As Jewish Dems get ‘Ready for Hillary,’ others question her record on Israel

By Dmitriy Shapiro/ Jewish Week 

Click photo to download. Caption: Hillary Rodham Clinton, then the U.S. Secretary of State, meets with Israeli Prime Minister Benjamin Netanyahu in Jerusalem in July 2012. Credit: U.S. Embassy Tel Aviv.

While Hillary Rodham Clinton jets around the country promoting her newly released memoir “Hard Choices,” a group of prominent Jewish Democrats has placed bets on the former secretary of state in advance of her possible run for the presidency. Others, however, are using parts of the memoir to question her record on Israel. 

Jewish Americans Ready for Hillary was launched June 3 as a vehicle to unite Clinton’s Jewish supporters nationally and encourage her to run for president in 2016. It is affiliated with the pro-Clinton super PAC (political action committee), Ready for Hillary.

“Ours is a community that just knows her really, really well, and so there are already clearly millions of American Jews who support her and many of whom were already signed up for Ready for Hillary,” said one of the Jewish group’s founders, Steve Rabinowitz, who served as White House director of design and productions for President Bill Clinton. “Now there’s just an opportunity for them to also sign up as Jewish Americans Ready for Hillary.”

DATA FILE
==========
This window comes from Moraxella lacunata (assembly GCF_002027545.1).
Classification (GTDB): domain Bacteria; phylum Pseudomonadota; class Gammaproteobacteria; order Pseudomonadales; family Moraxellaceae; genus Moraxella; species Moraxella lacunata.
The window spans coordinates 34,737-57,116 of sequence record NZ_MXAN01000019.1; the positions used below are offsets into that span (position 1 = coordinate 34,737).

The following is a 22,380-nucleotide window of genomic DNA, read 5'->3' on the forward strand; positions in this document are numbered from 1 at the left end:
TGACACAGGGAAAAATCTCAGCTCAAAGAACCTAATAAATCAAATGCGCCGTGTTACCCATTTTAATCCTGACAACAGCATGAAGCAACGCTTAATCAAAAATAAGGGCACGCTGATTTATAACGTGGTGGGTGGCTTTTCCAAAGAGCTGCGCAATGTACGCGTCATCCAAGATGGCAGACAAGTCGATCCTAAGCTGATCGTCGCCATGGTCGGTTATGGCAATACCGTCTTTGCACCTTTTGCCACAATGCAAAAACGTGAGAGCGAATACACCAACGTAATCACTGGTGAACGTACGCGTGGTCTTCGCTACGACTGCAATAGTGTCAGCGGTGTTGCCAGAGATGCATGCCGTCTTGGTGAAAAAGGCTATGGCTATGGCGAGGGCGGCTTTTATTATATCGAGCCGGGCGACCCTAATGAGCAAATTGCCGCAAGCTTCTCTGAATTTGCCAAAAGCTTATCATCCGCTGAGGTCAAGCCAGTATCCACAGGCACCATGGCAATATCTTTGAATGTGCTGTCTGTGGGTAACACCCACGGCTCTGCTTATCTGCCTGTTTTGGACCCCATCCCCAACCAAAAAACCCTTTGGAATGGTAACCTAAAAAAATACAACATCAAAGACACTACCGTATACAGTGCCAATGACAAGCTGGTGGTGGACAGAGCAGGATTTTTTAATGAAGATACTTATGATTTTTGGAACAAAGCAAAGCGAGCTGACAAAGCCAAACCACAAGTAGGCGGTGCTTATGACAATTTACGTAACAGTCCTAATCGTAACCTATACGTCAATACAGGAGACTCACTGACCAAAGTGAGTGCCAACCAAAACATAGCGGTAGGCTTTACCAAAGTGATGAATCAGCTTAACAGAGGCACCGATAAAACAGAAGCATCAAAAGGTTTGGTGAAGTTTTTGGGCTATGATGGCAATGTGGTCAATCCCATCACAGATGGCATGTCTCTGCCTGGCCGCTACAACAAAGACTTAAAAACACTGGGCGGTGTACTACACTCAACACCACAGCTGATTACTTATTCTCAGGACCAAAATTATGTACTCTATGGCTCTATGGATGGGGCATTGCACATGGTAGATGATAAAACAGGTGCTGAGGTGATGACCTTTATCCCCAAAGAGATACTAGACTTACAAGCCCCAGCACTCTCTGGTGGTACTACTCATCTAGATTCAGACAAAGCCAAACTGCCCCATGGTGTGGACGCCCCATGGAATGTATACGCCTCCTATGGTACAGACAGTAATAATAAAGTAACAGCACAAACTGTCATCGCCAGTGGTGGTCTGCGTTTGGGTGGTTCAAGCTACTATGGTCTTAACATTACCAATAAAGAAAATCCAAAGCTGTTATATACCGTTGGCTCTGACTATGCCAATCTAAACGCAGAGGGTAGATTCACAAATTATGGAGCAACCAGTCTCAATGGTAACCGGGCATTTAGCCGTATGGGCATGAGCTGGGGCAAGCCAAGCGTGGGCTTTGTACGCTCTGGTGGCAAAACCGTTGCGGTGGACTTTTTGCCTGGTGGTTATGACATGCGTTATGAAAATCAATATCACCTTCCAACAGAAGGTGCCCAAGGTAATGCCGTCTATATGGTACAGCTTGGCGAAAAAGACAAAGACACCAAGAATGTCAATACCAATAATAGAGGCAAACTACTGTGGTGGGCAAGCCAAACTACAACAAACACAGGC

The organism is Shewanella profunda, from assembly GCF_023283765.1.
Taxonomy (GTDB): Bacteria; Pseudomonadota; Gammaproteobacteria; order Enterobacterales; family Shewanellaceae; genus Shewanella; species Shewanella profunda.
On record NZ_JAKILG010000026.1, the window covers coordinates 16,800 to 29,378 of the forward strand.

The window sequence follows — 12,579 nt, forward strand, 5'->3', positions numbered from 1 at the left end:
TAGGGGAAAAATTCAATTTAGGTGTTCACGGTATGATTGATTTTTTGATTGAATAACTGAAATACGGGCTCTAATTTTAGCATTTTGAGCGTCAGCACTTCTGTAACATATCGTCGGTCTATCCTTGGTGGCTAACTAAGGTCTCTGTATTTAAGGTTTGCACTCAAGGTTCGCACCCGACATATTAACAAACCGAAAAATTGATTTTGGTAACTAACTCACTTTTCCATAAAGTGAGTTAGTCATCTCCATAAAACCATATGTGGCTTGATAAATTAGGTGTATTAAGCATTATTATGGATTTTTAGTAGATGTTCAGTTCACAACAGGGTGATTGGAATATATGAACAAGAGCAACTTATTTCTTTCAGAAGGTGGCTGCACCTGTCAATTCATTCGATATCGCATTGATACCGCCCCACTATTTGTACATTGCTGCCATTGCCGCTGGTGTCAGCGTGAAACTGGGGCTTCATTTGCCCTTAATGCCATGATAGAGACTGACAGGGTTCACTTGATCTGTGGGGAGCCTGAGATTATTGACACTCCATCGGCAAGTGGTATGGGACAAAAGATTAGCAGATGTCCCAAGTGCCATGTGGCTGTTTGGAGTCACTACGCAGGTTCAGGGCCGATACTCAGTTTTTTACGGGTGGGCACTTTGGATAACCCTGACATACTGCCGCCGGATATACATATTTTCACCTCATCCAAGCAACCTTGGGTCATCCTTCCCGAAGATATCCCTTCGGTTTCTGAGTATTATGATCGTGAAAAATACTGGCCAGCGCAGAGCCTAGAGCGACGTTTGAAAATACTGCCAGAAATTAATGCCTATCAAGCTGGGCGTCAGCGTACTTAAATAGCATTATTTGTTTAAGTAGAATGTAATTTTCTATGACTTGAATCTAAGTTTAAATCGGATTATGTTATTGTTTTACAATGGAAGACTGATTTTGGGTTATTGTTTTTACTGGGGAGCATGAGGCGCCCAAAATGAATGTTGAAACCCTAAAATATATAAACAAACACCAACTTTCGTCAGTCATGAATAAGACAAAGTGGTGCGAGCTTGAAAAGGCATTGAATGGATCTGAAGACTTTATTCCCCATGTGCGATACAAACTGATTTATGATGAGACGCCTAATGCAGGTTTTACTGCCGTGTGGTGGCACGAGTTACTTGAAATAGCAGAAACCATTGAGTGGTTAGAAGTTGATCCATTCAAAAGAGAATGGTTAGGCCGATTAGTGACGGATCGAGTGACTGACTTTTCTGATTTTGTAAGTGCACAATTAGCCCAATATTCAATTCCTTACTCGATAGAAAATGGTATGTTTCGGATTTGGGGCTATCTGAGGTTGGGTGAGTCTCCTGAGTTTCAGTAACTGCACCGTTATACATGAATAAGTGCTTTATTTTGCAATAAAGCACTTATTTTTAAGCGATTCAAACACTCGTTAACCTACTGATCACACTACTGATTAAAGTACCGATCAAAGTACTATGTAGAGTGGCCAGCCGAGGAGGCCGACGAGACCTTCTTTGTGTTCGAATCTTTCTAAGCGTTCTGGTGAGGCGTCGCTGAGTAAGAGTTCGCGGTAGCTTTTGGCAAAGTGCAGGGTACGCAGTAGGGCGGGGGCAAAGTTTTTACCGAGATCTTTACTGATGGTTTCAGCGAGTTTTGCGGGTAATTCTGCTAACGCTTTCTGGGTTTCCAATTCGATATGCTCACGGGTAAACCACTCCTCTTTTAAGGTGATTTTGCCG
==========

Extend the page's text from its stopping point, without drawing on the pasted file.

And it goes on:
The group’s launch comes as Hillary Clinton’s new memoir has made headlines in the Jewish community for other reasons. The former secretary of state writes in “Hard Choices” that the Obama administration made a tactical mistake by demanding an Israeli construction freeze that Prime Minister Benjamin Netanyahu implemented between 2009 and 2010.

“In retrospect, our early, hard line on settlements didn’t work,” writes Clinton, who explains that the American stance on the settlements hardened Palestinian Authority President Mahmoud Abbas’s position.

Yet the sentiment Clinton expresses in the book contrasts sharply with her stated views on Israeli construction while she served as President Barack Obama’s secretary of state. In May 2009, she told Al Jazeera, “We want to see a stop to settlement construction, additions, natural growth—any kind of settlement activity. That is what the president has called for.” Later that month, at a press conference with Egypt’s foreign minister, Clinton said Obama “wants to see a stop to settlements—not some settlements, not outposts, not natural growth exceptions.”

“Clinton today is attempting to recast herself as a more sensitive and evenhanded figure on these matters,” Noah Pollak, executive director of the Emergency Committee for Israel, wrote for the Weekly Standard. “She would have us believe that her role in the administration’s campaign of criticism, pressure, and crisis-creation against Israel was one of reluctant participant, a loyal official carrying out her duties despite having tried to dissuade the president from a mistaken policy.” 

Pollak added, “It is very difficult, looking at her record during this period, to conclude that the presentation of her role in her book is accurate. There is a simple and likely explanation for this revisionist history: She knows that her prominent role in the past five years of acrimony between the Obama administration and Israel is unhelpful to her presidential ambitions, and so she is attempting to distance herself from the administration’s record by downgrading her involvement in its Israel policy.”